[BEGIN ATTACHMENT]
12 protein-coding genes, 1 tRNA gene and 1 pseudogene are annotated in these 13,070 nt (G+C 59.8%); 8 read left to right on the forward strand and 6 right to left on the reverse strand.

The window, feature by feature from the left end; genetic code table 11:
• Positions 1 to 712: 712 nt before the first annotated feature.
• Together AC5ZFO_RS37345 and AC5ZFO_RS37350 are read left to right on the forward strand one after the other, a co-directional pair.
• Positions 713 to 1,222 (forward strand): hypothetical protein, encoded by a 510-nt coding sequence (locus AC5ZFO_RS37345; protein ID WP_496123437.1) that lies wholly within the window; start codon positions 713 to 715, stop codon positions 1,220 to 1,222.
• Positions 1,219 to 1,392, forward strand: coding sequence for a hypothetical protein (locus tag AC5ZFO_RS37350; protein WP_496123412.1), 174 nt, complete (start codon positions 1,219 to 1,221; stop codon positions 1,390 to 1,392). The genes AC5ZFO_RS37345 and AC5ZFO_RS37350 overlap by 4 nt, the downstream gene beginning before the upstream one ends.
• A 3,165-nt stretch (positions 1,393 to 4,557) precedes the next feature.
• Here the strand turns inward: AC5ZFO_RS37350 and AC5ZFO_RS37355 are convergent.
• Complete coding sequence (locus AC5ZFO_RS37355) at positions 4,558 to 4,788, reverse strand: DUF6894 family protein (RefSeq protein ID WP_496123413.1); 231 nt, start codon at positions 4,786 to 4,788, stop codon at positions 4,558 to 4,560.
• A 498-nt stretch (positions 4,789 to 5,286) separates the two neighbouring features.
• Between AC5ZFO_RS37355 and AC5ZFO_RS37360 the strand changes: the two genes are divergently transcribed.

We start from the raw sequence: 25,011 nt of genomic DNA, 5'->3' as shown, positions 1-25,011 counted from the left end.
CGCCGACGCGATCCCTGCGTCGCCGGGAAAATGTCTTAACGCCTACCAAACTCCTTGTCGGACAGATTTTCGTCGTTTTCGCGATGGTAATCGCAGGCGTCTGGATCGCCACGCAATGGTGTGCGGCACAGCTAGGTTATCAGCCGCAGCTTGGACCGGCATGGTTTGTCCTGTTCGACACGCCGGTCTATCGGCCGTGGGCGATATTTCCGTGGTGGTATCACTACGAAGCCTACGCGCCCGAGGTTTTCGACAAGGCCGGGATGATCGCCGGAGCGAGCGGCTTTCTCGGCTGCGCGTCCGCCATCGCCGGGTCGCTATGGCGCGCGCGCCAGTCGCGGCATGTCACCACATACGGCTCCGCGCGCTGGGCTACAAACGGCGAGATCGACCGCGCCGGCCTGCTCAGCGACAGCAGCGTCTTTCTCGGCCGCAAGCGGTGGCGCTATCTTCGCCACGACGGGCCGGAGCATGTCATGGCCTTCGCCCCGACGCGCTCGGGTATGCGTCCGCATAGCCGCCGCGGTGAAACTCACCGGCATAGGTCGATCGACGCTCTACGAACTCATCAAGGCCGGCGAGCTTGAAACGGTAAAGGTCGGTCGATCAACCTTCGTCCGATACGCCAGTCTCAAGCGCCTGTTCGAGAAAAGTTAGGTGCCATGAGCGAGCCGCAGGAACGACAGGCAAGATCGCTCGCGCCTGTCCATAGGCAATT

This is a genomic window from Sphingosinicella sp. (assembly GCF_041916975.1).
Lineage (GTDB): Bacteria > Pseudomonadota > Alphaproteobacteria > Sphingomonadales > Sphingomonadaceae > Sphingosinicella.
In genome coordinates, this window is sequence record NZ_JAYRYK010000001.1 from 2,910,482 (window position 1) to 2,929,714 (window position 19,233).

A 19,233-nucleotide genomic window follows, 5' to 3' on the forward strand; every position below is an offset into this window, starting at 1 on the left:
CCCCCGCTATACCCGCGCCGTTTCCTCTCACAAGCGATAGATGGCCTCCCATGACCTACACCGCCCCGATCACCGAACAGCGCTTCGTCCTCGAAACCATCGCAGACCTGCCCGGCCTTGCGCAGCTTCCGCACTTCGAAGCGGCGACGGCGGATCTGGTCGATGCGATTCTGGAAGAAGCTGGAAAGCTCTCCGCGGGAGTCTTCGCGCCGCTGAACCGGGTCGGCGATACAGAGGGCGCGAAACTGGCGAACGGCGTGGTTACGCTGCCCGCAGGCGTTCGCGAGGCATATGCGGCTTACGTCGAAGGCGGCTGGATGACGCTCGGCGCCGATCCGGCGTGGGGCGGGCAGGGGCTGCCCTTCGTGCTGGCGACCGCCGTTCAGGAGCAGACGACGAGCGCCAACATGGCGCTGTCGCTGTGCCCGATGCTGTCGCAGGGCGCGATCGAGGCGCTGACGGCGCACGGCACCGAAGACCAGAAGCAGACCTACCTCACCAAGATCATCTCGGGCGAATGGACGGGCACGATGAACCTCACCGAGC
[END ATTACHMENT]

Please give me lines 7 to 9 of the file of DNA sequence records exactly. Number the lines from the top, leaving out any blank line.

• A 3,165-nt stretch (positions 1,393 to 4,557) precedes the next feature.
• Here the strand turns inward: AC5ZFO_RS37350 and AC5ZFO_RS37355 are convergent.
• Complete coding sequence (locus AC5ZFO_RS37355) at positions 4,558 to 4,788, reverse strand: DUF6894 family protein (RefSeq protein ID WP_496123413.1); 231 nt, start codon at positions 4,786 to 4,788, stop codon at positions 4,558 to 4,560.